How Much Do Country-Level or Firm-Level Variables Matter in Corporate Governance Studies?
Version of Record online: 8 APR 2013
© 2013 Blackwell Publishing Ltd
Corporate Governance: An International Review
Volume 21, Issue 3, pages 199–200, May 2013
How to Cite
Kumar, P. and Zattoni, A. (2013), How Much Do Country-Level or Firm-Level Variables Matter in Corporate Governance Studies?. Corporate Governance: An International Review, 21: 199–200. doi: 10.1111/corg.12025
- Issue online: 8 APR 2013
- Version of Record online: 8 APR 2013
The ambition of Corporate Governance: An International Review (CGIR) is to publish articles aimed at increasing our rigorous understanding of relevant corporate governance phenomena in an international context. One of the key questions implicit in this objective is to understand how much country-level and firm-level variables matter for the development of a global theory of corporate governance.
Trying to simplify a complex debate, we can say that there are two different views on this question. The first one emphasizes the role of national-level variables at the expense of firm-level variables, while the second one takes the opposite view (e.g., Aguilera & Jackson, 2003; Lubatkin, 2007). According to the first view, any country has developed, unique, informal, and formal institutions that have a strong impact on corporate governance mechanisms. Comparative studies developed in this tradition tend to adopt an over-contextualized view of corporate governance, found their theoretical framework on institutional theory, and explore the antecedents and the consequences of corporate governance mechanisms in different national contexts. In other words, according to this view, the organizational context is less important than the national (formal and informal) institutions in affecting the effectiveness of the corporate governance mechanisms.
According to the second view, corporate governance phenomena should be explored by analyzing firm-level variables, while the characteristics of national formal and informal institutions can be neglected. Studies developed in this tradition tend to adopt an under-contextualized view of corporate governance, found their theoretical framework on agency theory, and explore the antecedents and the consequences of corporate governance mechanisms without paying enough attention to the national environment. This view is also supported by the idea that market forces and legal reforms are moving national economies toward the Anglo-American model (Hansmann & Kraakman, 2004). According to this idea, national formal and informal institutions are becoming increasingly similar to the US model, characterized by high investor protection, high information transparency, efficient capital markets, an active market of corporate control, and so on.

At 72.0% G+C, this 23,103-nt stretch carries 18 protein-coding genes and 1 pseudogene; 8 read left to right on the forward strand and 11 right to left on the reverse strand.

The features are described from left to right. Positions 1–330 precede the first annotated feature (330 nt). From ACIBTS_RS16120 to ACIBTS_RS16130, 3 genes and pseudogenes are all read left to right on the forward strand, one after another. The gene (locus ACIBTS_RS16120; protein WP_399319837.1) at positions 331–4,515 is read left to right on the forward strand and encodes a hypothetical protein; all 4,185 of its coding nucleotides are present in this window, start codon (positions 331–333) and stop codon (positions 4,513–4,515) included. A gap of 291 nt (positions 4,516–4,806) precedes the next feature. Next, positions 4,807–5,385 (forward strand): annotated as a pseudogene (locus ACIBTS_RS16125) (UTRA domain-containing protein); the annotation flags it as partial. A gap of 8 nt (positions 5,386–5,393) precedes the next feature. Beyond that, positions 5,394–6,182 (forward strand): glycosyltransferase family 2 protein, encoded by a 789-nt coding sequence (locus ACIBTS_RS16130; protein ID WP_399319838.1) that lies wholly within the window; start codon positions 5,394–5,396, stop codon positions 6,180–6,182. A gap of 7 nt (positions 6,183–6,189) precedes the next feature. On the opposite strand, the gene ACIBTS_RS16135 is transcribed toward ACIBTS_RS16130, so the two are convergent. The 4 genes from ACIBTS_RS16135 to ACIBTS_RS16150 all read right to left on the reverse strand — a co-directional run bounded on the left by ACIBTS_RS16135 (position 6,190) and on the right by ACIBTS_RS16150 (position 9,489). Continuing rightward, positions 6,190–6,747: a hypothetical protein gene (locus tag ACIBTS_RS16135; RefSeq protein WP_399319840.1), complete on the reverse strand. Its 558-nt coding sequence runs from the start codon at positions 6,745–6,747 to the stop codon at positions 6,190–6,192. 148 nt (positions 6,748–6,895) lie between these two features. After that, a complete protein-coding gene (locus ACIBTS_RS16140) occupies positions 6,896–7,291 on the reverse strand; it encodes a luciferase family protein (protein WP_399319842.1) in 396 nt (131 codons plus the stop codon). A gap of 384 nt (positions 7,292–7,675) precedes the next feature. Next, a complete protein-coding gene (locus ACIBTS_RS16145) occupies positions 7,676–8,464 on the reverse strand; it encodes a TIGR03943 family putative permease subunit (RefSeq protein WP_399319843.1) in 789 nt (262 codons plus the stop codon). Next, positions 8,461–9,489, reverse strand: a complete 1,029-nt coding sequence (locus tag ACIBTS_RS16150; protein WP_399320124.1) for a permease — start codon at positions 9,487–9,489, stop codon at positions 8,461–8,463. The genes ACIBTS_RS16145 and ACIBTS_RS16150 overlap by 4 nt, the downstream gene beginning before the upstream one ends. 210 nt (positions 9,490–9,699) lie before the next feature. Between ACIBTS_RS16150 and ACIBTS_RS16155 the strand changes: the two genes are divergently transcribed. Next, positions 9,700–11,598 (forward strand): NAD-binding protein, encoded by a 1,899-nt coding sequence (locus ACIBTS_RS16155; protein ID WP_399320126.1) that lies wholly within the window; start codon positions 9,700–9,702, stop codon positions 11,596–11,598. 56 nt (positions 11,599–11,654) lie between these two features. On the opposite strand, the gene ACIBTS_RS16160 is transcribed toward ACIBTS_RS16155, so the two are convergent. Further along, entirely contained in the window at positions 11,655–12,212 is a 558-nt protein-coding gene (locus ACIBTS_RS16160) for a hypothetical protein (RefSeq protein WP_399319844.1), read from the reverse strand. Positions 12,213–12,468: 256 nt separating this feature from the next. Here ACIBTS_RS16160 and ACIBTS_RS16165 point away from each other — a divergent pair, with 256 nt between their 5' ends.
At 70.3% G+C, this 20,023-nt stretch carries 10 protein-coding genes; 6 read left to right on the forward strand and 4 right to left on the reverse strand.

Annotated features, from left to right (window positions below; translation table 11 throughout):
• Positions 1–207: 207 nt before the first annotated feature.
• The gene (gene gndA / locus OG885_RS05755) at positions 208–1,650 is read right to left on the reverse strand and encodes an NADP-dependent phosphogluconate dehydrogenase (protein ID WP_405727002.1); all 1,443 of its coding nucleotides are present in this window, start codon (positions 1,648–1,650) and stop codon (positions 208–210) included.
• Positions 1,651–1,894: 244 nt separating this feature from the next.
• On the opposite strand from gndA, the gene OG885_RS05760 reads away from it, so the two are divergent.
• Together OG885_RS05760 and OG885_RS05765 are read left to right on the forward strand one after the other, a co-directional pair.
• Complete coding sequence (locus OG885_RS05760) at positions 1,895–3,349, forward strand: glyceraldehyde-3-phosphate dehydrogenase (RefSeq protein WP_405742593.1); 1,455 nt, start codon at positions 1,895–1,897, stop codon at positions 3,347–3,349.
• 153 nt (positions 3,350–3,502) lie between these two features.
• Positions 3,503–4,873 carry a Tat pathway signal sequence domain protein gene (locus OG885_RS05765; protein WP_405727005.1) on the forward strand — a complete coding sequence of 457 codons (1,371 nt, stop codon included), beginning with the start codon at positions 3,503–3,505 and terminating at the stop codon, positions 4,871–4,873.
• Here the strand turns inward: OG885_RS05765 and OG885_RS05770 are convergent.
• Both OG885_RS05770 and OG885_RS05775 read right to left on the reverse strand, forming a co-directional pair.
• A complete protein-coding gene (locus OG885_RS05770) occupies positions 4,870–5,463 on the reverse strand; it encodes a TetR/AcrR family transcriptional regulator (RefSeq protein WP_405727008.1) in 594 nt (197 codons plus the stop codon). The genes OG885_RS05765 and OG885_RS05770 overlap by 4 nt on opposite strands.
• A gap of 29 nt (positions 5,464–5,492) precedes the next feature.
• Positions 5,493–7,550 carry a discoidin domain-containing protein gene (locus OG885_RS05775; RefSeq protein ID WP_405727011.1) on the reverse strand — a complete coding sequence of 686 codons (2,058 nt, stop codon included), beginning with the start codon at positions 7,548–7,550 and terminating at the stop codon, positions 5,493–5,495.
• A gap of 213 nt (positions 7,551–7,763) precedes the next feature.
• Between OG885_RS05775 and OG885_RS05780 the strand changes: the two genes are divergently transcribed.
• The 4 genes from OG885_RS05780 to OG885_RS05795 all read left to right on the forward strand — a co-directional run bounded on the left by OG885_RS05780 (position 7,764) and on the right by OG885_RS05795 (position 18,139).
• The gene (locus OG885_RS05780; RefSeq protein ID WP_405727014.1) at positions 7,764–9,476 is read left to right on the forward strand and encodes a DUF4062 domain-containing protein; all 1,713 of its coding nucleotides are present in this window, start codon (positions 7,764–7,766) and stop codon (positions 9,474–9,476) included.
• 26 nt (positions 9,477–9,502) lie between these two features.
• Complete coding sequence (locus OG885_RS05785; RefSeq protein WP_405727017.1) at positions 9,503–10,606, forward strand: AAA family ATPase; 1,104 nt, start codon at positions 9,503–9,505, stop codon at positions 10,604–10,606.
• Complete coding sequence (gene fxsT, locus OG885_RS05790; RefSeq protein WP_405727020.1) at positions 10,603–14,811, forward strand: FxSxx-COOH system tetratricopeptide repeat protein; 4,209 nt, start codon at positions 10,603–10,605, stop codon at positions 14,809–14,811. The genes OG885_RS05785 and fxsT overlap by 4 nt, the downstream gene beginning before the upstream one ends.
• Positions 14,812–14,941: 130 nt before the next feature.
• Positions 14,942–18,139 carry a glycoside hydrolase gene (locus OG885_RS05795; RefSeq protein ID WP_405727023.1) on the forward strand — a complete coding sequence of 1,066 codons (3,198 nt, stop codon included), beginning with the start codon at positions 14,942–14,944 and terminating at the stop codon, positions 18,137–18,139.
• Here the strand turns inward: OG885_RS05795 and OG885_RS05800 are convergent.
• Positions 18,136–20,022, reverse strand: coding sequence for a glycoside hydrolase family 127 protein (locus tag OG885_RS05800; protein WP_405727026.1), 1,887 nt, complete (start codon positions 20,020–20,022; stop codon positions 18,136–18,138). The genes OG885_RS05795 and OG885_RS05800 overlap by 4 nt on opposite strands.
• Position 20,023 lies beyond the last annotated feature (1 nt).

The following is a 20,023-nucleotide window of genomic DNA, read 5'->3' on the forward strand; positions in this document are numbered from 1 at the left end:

We believe that both views have some justification and are helpful approaches in exploring governance phenomena. CGIR welcomes the submission of articles based on each of these two views as each can help us develop a more rigorous and relevant theory of corporate governance. Of course, in practice, firm-level agency conflicts are strongly influenced by national governance attributes (e.g., Aslan & Kumar, 2012) and, from a policy perspective, firm-level corporate governance performance affects the development of national governance institutions (e.g., the Sarbanes-Oxley Act in the US that was passed after the corporate governance scandals of the early 2000s).
We, therefore, encourage governance scholars to analyze both theoretically and empirically the context of their study both in terms of country- and firm-level variables, i.e., we invite scholars to submit studies that try to bridge the gap between under- and over-socialized views of corporate governance (e.g., Bamberger, 2008; Dalton & Dalton, 2011; Minichilli, Zattoni, Nielsen, & Huse, 2012). To accomplish this purpose, studies exploring corporate governance phenomena in international samples should carefully consider if and how firm-level variables differ across countries, and if their differences can play a role in affecting the dependent variables. On the other hand, studies exploring corporate governance phenomena within a national economy should carefully consider if and how formal and informal institutions developed at the national level can play a role in their story, and understand in which national economies their results can be generalizable.
In addition, CGIR invites governance scholars to explore also intermediate views between these two extremes. In particular, we think that studies that take into account the interaction between firm-level variables and national-level variables can provide a significant contribution to the debate. These studies explore, at the same time, both the direct effect of national and firm-level variables on typical corporate governance outcomes (e.g., firm performance or value distribution), and the interaction effect on the same dependent variable. In other words, they assume that both levels can play a role in affecting the final outcome, and analyze whether the interaction between the two levels can provide a significant contribution to our understanding of governance phenomena (e.g., Aguilera, Filatotchev, Jackson, & Gospell, 2008; Zattoni & Judge, 2012). The call for papers on national governance bundles and the 20th anniversary conference held in Cambridge in September 2012 were specifically targeted to address such an interesting topic.